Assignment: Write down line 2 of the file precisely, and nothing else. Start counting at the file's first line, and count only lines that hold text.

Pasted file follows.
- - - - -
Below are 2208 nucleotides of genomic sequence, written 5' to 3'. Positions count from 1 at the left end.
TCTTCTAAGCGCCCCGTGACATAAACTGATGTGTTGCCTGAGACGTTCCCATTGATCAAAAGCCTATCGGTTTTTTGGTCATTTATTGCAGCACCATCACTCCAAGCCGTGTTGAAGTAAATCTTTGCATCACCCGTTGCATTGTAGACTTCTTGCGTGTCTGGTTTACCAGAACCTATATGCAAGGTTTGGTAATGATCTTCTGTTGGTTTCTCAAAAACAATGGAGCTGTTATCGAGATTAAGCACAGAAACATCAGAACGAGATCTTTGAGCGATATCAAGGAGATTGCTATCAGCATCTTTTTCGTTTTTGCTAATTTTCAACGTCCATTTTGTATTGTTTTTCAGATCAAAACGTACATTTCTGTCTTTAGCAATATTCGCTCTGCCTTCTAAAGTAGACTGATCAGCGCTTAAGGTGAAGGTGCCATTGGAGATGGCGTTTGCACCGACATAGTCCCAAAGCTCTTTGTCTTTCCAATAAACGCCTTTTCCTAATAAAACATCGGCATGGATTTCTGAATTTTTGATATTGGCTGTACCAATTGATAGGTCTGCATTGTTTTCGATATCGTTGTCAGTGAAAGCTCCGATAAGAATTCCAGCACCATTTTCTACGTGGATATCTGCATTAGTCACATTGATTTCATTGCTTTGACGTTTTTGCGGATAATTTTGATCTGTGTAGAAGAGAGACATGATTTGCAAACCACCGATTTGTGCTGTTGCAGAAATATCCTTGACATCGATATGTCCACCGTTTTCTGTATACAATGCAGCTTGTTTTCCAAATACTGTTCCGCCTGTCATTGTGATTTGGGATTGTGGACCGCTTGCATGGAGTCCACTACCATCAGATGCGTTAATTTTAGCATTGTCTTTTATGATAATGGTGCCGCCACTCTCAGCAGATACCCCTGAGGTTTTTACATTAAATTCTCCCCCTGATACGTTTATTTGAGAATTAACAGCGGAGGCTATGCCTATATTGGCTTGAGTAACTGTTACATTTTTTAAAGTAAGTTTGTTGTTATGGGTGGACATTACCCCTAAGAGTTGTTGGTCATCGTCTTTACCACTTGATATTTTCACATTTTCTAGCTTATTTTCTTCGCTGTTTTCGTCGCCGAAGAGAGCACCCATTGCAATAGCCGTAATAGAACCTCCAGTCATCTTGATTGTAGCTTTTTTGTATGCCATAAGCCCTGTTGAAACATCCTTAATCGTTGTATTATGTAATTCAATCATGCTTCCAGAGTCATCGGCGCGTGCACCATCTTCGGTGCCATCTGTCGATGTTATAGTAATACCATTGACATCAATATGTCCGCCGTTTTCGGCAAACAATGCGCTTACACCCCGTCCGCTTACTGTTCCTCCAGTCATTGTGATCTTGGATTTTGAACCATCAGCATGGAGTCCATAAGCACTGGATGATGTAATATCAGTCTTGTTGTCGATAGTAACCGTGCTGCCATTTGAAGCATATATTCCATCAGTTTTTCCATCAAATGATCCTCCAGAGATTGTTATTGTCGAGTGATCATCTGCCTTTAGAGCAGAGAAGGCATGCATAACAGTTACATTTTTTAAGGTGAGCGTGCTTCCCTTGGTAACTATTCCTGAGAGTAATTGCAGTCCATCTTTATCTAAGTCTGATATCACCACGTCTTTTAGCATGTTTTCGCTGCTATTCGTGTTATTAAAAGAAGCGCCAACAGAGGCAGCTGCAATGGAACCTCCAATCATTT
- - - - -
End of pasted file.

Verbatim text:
TCTTCTAAGCGCCCCGTGACATAAACTGATGTGTTGCCTGAGACGTTCCCATTGATCAAAAGCCTATCGGTTTTTTGGTCATTTATTGCAGCACCATCACTCCAAGCCGTGTTGAAGTAAATCTTTGCATCACCCGTTGCATTGTAGACTTCTTGCGTGTCTGGTTTACCAGAACCTATATGCAAGGTTTGGTAATGATCTTCTGTTGGTTTCTCAAAAACAATGGAGCTGTTATCGAGATTAAGCACAGAAACATCAGAACGAGATCTTTGAGCGATATCAAGGAGATTGCTATCAGCATCTTTTTCGTTTTTGCTAATTTTCAACGTCCATTTTGTATTGTTTTTCAGATCAAAACGTACATTTCTGTCTTTAGCAATATTCGCTCTGCCTTCTAAAGTAGACTGATCAGCGCTTAAGGTGAAGGTGCCATTGGAGATGGCGTTTGCACCGACATAGTCCCAAAGCTCTTTGTCTTTCCAATAAACGCCTTTTCCTAATAAAACATCGGCATGGATTTCTGAATTTTTGATATTGGCTGTACCAATTGATAGGTCTGCATTGTTTTCGATATCGTTGTCAGTGAAAGCTCCGATAAGAATTCCAGCACCATTTTCTACGTGGATATCTGCATTAGTCACATTGATTTCATTGCTTTGACGTTTTTGCGGATAATTTTGATCTGTGTAGAAGAGAGACATGATTTGCAAACCACCGATTTGTGCTGTTGCAGAAATATCCTTGACATCGATATGTCCACCGTTTTCTGTATACAATGCAGCTTGTTTTCCAAATACTGTTCCGCCTGTCATTGTGATTTGGGATTGTGGACCGCTTGCATGGAGTCCACTACCATCAGATGCGTTAATTTTAGCATTGTCTTTTATGATAATGGTGCCGCCACTCTCAGCAGATACCCCTGAGGTTTTTACATTAAATTCTCCCCCTGATACGTTTATTTGAGAATTAACAGCGGAGGCTATGCCTATATTGGCTTGAGTAACTGTTACATTTTTTAAAGTAAGTTTGTTGTTATGGGTGGACATTACCCCTAAGAGTTGTTGGTCATCGTCTTTACCACTTGATATTTTCACATTTTCTAGCTTATTTTCTTCGCTGTTTTCGTCGCCGAAGAGAGCACCCATTGCAATAGCCGTAATAGAACCTCCAGTCATCTTGATTGTAGCTTTTTTGTATGCCATAAGCCCTGTTGAAACATCCTTAATCGTTGTATTATGTAATTCAATCATGCTTCCAGAGTCATCGGCGCGTGCACCATCTTCGGTGCCATCTGTCGATGTTATAGTAATACCATTGACATCAATATGTCCGCCGTTTTCGGCAAACAATGCGCTTACACCCCGTCCGCTTACTGTTCCTCCAGTCATTGTGATCTTGGATTTTGAACCATCAGCATGGAGTCCATAAGCACTGGATGATGTAATATCAGTCTTGTTGTCGATAGTAACCGTGCTGCCATTTGAAGCATATATTCCATCAGTTTTTCCATCAAATGATCCTCCAGAGATTGTTATTGTCGAGTGATCATCTGCCTTTAGAGCAGAGAAGGCATGCATAACAGTTACATTTTTTAAGGTGAGCGTGCTTCCCTTGGTAACTATTCCTGAGAGTAATTGCAGTCCATCTTTATCTAAGTCTGATATCACCACGTCTTTTAGCATGTTTTCGCTGCTATTCGTGTTATTAAAAGAAGCGCCAACAGAGGCAGCTGCAATGGAACCTCCAATCATTT